Home > A report on patient non-adherence in Ireland.

Al-Lawati, Sabah (2014) A report on patient non-adherence in Ireland. Dublin: Pfizer Healthcare Ireland; Irish Pharmacy Union; Irish Patients' Association.

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A new report into non-adherence to medicines has been published today by Pfizer Healthcare Ireland in association with the Irish Pharmacy Union (IPU) and the Irish Patients’ Association (IPA). This report reviews existing international literature on medication adherence and outlines results from an Irish survey examining adherence in Ireland and the factors which hinder it and promote it.

The issue of non-adherence is of growing concern to clinicians, healthcare systems, and payers because of its negative effect on health outcomes as well as contribution to higher costs of care and its impact on productivity. Further data indicates that medication non-adherence is costing EU governments an estimated €125 billion and contributing to the premature deaths of nearly 200,000 Europeans annually.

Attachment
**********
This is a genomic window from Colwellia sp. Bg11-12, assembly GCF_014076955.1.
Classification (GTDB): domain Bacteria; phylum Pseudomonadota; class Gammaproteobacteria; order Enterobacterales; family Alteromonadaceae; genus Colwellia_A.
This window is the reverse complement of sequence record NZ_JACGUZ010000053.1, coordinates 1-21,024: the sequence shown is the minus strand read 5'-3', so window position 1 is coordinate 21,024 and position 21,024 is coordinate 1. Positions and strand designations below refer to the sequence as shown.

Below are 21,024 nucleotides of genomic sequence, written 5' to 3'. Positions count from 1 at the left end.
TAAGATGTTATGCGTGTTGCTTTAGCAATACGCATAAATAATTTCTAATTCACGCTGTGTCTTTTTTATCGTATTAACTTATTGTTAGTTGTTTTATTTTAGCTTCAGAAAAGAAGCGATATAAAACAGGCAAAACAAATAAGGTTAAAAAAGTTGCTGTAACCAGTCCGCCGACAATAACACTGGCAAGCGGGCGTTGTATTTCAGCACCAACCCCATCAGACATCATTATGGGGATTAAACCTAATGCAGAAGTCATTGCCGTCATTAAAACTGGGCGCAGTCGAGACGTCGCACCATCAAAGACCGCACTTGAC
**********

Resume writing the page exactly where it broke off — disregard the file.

According to the research;
• Non-intentional non-adherence is significantly more common that intentional non-adherence with ‘forgetfulness’ the main reason patients report for missing their medication (71%)[2]. Other reasons patients are intentionally non-adherent include patient perception that they don’t need the medication any more (20%); they feel better (16%); they are anxious about the side effects (5%) or they don’t believe that the medication was effective (4%).
• of the conditions requiring regular medication, patients with asthma, diabetes and high cholesterol reported the lowest levels of adherence (30% in people with high cholesterol and 31% in people with asthma or diabetes).
• 52% of carers said that the person they care for regularly forgets to take their medication.
• The three factors ranked most important in ensuring people do take their medication are talking regularly to the doctor (74%); having a good understanding of the illness (42%); and having a good understanding of the medication (40%).
• Patients who were reviewed by healthcare professionals within the last month tended to be more adherent to their treatment than patients who had longer time intervals between reviews.
• 18% of those surveyed reported they are not fully adherent all of the time. This rises to 23% in men, and also 23% in those under 35.
• Of those who sometimes miss their medication, 64% miss it one or more times a week.
• Those who are non-adherent are significantly more likely to have two or more conditions.

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